# Solution to Count-Triangles by codility

17 Apr

Question Name: Count-Triangles or CountTriangles

This problem is nearly the same as the exercise in presentation of lesson 13.

Update on May 24, 2014: Thanks to @Adam. Fix a bug, which lower the performance.

### 18 Replies to “Solution to Count-Triangles by codility”

1. Adam says:

if the list is sorted why do we set third = 0 at every iteration of first? Shouldn’t we set third to first + 2? I think A[first] + A[second] will always > A[third] where third < first + 2.

• Sheng says:

Yes, you are right! That was a bug. I have updated it. Thanks!

• Charles says:

Maybe third = first + 2 should be in the second loop, and changed to third = second + 1 ?

• Sheng says:

Sorry, we could not. It will make the time complexity to be O(N^3).

• Amanda says:

Three loops normally leads to O(n^3), right? Did I miss something here?

• Sheng says:

Haha, that’s the tricky point. It is O(N^2), because the variable “third” (the same as “second”) is moving O(N) for each “first”.

2. Pa says:

Hi Sheng, great solution. Thank you!
Could you please explain line 12? I can’t understand how “result” can capture the number of triangle triplets…

• Sheng says:

For each round, the triangles include:
first, second, second + 1
first, second, second + 2
….
first, second, third – 2
first, second, third -1

3. sam says:

In the line :—
result += third – second – 1
why are you doing -1 ? what is the need for that ?

• Sheng says:

first is the first item for the triangles.
second is the the second item for the triangles.
All the elements between second (exclusive) and third (exclusive) could be the third item for the triangles.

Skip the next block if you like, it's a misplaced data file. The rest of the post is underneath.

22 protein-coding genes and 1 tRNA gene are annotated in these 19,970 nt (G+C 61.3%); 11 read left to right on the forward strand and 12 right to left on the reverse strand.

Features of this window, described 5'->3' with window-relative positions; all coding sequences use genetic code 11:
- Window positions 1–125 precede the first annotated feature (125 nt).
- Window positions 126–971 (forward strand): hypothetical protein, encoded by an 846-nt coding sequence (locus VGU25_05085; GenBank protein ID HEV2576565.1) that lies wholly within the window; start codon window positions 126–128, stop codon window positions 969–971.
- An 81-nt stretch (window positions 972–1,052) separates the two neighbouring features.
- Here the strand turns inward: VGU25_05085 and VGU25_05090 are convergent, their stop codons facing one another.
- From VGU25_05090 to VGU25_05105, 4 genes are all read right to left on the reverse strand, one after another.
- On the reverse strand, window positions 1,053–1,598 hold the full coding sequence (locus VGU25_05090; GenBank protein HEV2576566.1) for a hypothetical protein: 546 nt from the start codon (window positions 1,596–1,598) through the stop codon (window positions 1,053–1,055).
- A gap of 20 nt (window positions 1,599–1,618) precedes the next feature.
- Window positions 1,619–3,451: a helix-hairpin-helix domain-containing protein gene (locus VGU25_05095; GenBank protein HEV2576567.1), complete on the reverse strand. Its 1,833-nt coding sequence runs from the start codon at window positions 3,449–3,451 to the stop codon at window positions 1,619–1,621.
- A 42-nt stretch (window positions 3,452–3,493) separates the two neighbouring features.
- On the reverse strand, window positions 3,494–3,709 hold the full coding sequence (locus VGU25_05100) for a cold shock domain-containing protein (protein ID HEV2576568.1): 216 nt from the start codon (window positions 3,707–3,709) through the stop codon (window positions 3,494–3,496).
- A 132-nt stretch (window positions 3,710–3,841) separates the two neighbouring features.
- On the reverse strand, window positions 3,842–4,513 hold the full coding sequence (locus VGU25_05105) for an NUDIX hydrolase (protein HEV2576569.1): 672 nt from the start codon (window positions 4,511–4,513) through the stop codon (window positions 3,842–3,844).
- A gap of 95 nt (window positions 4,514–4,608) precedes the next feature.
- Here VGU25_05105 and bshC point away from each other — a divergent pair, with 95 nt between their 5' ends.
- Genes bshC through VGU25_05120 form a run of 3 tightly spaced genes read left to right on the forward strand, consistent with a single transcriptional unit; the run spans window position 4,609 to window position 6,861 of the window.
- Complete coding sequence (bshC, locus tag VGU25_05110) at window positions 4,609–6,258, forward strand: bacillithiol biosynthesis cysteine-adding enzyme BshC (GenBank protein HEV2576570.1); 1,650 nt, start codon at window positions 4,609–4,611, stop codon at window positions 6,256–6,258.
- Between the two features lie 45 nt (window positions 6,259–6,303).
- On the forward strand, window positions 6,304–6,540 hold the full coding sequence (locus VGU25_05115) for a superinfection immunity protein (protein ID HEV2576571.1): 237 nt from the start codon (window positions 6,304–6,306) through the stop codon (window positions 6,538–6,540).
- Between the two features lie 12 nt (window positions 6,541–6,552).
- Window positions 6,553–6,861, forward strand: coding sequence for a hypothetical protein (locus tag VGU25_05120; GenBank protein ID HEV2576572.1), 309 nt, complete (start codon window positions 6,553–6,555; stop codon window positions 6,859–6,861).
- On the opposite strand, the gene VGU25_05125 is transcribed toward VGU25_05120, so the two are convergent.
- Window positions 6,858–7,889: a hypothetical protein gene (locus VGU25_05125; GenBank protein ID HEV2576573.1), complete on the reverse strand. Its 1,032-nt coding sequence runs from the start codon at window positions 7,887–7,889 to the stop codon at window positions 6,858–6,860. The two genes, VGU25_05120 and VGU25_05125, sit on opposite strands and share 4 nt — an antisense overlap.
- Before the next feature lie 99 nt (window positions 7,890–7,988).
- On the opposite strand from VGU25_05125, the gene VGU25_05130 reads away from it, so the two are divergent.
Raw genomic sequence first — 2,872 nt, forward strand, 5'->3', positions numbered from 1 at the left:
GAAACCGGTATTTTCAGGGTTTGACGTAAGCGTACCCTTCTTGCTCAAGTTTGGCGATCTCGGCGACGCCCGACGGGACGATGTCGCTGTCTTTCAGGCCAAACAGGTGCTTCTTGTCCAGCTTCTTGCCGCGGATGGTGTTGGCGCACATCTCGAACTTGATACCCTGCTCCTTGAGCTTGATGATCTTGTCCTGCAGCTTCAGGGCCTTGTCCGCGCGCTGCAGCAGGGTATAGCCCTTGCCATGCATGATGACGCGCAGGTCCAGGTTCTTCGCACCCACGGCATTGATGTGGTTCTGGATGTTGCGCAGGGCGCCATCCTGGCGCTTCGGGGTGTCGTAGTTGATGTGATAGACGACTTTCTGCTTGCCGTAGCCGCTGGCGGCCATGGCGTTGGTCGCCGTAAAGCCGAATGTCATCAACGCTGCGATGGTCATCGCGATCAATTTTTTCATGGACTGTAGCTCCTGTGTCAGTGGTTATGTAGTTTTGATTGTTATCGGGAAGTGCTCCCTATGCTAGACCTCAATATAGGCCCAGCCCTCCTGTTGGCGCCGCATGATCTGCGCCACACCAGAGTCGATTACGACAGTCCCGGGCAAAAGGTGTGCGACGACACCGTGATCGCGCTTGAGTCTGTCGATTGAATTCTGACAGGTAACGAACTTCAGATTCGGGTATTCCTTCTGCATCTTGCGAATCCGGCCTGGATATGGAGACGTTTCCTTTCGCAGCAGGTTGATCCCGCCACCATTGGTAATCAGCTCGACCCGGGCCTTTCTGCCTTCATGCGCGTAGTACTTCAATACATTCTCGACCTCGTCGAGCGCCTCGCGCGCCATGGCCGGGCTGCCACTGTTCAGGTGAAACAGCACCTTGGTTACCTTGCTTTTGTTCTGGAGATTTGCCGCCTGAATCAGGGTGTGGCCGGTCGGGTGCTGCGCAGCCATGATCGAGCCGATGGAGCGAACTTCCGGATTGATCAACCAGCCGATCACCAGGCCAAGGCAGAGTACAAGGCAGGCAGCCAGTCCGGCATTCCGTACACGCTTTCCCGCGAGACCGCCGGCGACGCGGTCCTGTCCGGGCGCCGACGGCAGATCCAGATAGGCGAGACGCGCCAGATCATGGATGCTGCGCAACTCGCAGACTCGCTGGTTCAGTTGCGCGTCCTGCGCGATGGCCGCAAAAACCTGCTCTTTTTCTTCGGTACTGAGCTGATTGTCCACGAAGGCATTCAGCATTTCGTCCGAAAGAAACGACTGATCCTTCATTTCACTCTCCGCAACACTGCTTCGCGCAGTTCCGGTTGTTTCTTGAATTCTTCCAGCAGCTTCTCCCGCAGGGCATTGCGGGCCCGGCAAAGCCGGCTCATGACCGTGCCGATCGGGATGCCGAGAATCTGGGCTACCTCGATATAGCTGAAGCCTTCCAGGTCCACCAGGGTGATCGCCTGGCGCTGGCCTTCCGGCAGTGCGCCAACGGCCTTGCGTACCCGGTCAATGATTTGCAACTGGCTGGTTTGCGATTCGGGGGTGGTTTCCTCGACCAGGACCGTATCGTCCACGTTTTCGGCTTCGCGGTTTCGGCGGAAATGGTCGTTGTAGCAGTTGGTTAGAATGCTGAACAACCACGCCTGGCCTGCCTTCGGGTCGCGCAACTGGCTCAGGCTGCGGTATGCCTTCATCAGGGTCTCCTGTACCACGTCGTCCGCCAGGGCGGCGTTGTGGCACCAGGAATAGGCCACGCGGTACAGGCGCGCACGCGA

third – second – 1 is the number of elements in the range (second, third), both excusive.

4. Richard says:

After the array is sorted, the index of a number is different from that in the unsorted array. In other words, three numbers may form a triangle but their index in the unsorted may not be in the increasing order. Can you explain this?

• Sheng says:

The order does not matter at all! It is a trick.
Or in other words, you could sort their index, and the result is what you want.

5. micropentium6 says:

I have a longer version coz there is a binary search, which is supposed to be faster than linear scan. I can’t prove it’s O(N^2), although codility said so.
Update: Oops, there is a flaw. Codility test cases didn’t complain though.

• Sheng says:

The loop-i and loop-j lead to O(N^2).

6. David says:

Why is this not working? (by performance). Only difference is, that I call initiate c in the second loop… which actually makes more sense to me.

• Sheng says:

I cannot see your complete code, since you did not follow the instructions to post code~
As far as I can see from your incomplete code, your solution (basically brute force solution) has a higher complexity. Please refer to the lesson 13’s presentation for more details (the link is provided in the blog).
Thanks!

7. Akhil Kumar Dundigalla says:

Hello Sheng,
How can i know what time and space complexity does the question require? Till now all the codility examples i have solved
required less than O(N^2) time complexity. So i was trying to solve this question within O(NlogN) time complexity but couldn’t succeed.
Then i looked at your solution and your time complexity is O(N^2). If i knew this before working on the problem i would have found it
easier. So is there a way to find out what the complexities the question requires?

• Sheng says:

Sorry, I did not notice the complexities of the question in advance. Giving the expected complexity would be a good hint in interview.